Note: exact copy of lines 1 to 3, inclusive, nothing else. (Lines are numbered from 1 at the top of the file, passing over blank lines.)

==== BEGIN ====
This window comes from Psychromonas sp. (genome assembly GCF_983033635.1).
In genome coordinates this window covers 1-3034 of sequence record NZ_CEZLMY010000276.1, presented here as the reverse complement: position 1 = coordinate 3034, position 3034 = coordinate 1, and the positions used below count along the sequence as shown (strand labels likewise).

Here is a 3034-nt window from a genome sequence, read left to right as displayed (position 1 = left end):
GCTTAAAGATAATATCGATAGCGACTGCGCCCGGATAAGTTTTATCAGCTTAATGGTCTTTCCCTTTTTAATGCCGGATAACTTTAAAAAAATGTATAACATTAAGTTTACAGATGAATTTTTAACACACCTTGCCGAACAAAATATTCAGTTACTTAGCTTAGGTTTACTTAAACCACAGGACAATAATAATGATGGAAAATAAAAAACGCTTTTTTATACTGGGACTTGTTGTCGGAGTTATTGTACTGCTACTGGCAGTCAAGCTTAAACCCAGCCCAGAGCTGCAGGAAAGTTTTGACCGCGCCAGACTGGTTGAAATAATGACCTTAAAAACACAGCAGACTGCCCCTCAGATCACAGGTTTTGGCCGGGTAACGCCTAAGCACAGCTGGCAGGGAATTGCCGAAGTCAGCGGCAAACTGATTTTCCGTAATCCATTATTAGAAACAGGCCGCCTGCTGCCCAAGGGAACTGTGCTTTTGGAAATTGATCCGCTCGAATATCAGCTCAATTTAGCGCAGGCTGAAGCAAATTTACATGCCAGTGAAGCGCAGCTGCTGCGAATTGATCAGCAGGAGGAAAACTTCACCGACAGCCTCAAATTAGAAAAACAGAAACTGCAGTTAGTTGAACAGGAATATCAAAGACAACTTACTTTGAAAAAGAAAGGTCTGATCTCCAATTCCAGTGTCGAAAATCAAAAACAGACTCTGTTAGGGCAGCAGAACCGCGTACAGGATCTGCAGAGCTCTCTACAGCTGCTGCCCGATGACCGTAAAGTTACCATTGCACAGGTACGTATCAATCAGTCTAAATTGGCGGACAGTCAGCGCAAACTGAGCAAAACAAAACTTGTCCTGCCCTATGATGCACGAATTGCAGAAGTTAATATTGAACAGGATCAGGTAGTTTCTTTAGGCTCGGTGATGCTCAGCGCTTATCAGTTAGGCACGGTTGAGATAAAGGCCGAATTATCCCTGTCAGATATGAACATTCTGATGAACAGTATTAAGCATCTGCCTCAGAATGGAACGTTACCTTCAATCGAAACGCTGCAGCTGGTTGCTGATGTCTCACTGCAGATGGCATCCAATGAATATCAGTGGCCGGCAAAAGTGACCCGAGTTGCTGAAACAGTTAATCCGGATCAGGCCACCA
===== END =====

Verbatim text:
This window comes from Psychromonas sp. (genome assembly GCF_983033635.1).
In genome coordinates this window covers 1-3034 of sequence record NZ_CEZLMY010000276.1, presented here as the reverse complement: position 1 = coordinate 3034, position 3034 = coordinate 1, and the positions used below count along the sequence as shown (strand labels likewise).

Here is a 3034-nt window from a genome sequence, read left to right as displayed (position 1 = left end):